Saturday, July 26, 2014

Knife Plate Slotter for Timber Framing


I originally had money in my bid to buy the Hema Chain Mortiser/Slot Cutter or Mafell Chain Mortiser/Slot Cutter for this timber framed, steel plate framed, barn in Portola Valley California. However, I had to lower may bid to get the job and I still needed a way of cutting the hidden 52 -- 3/8" x 8" deep steel knife plate slots in the timbers. I designed a slotter/mortise jig that I called the California Knife Plate Slotter - Mortiser for the 6x6 post and another jig that I called the Okie Knife Plate Slotter - Mortiser for the 5 1/2" x 9" GluLam Beams.

This is the first time I've assembled a roof structure without using any nails. Not even a nail to tack the exposed post or beams together. I had more problems with the bolt hole layout than making the knife plate slots.

Steel Knife Plates
Kerf Plates
Flitch Plates
Steel Plate Framing

California Knife Plate Slotter - Mortiser for the 6x6 post.
We slotted all of the 18-- 6x6 post in about 20 minutes with the California Knife Plate Slotter - Mortiser. However, we spent a lot more time on the countersink holes and thru bolt holes.






























The chainsaw bar is attached to the jig with 3 -- 2 1/2" SDS screws thru the 1 3/4" x 2 9/16" piece of poplar wood. Then the 1 3/4" x 2 9/16" poplar wood is attached to the sliding box, 5 1/2" x 5 1/2", with about 6 -- 2 1/2" torque head screws. The 5 1/2" x 5 1/2" box was built with 1 1/8" thick poplar and assembled with the 2 1/2" torque head screws.

Picture with the 4 3/4" tall piece of wood that we used to align the top of the chain with the box. This allowed us to make a slot in the timber that was close to perpendicular with the end of the 6x6 timber. We would slot the 6" x 6" post with the chainsaw and then flip the post over to even out the slot in the post.




We used a 7/16" bell reamer drill bit to clean up the sides and bottom of the 8" deep slot. The 16" long steel knife plate are not perfectly flat-straight. Some of the knife plates have a 1/16" bend in the plate from the laser cut heat. So most of the slots we made were tapered from 1/2" to 7/16" to make the 3/8" steel knife plates fit correctly. We use shims in the slots on some of the knife plates, there weren't a tight fit.








The California Knife Plate Slotter - Mortiser has a depth gauge block in the jig. The knife plates are 16" long with 8" of the knife plate attached to each of the timbers. We set the depth block for an 8 1/4" deep slot. The ends of the steel knife plates should not touch the timber. We used the same depth gauge block for the 5 1/2" x 9" GluLam beams.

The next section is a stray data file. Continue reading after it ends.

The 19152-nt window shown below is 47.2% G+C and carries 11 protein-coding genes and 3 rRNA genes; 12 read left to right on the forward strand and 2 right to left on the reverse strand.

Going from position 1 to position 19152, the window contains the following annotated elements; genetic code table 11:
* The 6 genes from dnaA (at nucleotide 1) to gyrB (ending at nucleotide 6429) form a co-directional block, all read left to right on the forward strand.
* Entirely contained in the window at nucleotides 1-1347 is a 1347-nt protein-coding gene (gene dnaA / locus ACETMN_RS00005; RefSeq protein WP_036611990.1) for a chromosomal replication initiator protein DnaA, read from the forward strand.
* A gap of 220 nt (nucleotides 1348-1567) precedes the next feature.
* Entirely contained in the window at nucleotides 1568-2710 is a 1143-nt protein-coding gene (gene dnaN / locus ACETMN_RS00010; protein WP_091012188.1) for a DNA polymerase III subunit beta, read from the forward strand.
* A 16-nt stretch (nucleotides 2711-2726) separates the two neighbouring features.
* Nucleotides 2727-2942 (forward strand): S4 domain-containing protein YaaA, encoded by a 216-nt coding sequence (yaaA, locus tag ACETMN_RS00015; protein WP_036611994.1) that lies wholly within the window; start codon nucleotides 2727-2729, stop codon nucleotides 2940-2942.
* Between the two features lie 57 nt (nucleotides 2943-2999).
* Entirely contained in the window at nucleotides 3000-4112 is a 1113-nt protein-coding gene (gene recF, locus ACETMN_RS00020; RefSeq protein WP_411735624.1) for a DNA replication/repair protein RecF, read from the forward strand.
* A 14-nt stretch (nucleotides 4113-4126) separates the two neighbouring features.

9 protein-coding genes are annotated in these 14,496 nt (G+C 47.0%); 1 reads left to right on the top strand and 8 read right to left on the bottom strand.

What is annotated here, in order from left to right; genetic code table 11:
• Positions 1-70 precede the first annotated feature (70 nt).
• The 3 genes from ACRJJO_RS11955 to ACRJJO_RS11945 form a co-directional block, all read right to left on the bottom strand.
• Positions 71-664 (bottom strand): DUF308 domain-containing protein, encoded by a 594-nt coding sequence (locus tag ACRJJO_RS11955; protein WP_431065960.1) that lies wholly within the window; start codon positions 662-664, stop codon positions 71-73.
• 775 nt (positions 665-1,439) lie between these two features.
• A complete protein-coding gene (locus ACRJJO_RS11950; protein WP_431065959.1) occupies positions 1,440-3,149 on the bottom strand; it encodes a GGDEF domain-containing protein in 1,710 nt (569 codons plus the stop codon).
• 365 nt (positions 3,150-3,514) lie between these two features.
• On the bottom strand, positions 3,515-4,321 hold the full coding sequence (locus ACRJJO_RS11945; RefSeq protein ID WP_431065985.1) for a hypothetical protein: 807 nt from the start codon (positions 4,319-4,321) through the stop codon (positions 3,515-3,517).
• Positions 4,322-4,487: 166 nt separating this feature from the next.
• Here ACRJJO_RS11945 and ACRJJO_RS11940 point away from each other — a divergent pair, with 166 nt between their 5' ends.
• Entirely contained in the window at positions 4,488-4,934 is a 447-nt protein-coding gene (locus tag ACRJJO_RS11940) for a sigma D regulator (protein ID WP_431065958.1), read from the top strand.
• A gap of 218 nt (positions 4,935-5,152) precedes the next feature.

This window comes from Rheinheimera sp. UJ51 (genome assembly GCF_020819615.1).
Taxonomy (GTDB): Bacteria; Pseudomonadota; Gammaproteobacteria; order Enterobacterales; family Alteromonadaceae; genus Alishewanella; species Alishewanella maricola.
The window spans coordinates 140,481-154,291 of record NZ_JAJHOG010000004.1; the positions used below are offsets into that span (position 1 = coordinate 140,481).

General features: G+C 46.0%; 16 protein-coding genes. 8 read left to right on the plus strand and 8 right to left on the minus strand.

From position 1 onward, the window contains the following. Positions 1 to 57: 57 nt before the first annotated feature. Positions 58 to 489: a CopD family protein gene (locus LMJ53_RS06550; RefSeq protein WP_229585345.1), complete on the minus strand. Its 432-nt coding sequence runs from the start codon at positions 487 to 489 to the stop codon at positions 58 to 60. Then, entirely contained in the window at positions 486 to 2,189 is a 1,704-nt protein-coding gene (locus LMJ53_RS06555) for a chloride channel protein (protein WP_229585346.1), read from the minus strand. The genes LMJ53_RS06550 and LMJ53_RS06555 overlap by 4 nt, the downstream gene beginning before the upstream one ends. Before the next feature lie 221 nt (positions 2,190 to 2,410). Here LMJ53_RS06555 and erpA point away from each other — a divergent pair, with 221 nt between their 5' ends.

The structural plans were drawn with square edged steel knife plates. I got the ok from the structural engineer to chamfer or radius cut the ends of the knife plates, because chainsaws always have a rounded nose. After going thru this process of cutting the slots in timbers for steel knife plates, I think all hidden steel knife plates such be designed with chamfered or radius cut ends.


Okie Knife Plate Slotter - Mortiser for the 5 1/2" x 9" GluLam Beams.
(AKA Chainsaw on a Stick)

Not a precision slotter, but it's better than free handing the 3/8"x 4"x 8" knife plate slots and it has a depth gauge block so we don't cut the slots too deep. This picture of the Okie Knife Plate Slotter - Mortiser is for the 5" deep slot we had to make in the sides of the 6x6 post and for the 5" deep slots we had to make in the ends of the GluLam beams.







Erik slides the chainsaw into the router slot and I press down on the Okie knife Plate Slotter jig to keep the chainsaw cut parallel with the sides of the GluLam beams.



                             The depth gauge block is also used to keep the jig perpendicular to the cut.




Timber Framing 101 router jigs. 

To slot the 5 1/2" x 9" Rosboro X-Beam, we used a router jig with a 1/2" straight flute bit. For slots on the ends of the GluLam beams we slotted the beams 4" deep with a 5 1/2" straight flute router bit, an 1" at a time on the depth so we didn't break the router bit. Most of the knife plates are 4" wide. Some were 6" wide on top of the steel columns and 7 1/2" wide on the sides of the columns where the end of the GluLam beams attached. We routed out a 4 1/4" wide slot for the 4" wide knife plates, since the knife plates have a square edge.








We drilled a couple of holes at each side of the slot with an 7/16" drill bit attached to our ProTool drill guide. To remove the wood the chainsaw didn't-couldn't remove. We would have had the same problem with the Hema or Mafell Chain Slotter with the radius nose on the slotter.









Router jig attached to the end of the GluLam beam.










Our newbie painting the ends of the GluLam beams with Anchor Sill to prevent the GluLam beams from checking or splitting in this 100+ degree heat.




Drilling out the steel post base hole an 1/32" . The steel columns  must be set perpendicular to the foundation layout to make the knife plates on top of the steel columns align with the knife plate slots in the GluLam beams.




Steel post and steel beams being welded.









































3 comments:

  1. I designed a slotter/mortise jig that I called the California Knife Plate Slotter - Mortiser for the ... 2knifeset.blogspot.com

    ReplyDelete
  2. That is pure genius! Thank you for sharing

    ReplyDelete
  3. Recently had to make a jig for getting a square and flat end on RR ties did something very similar used here for the end of the beams.

    ReplyDelete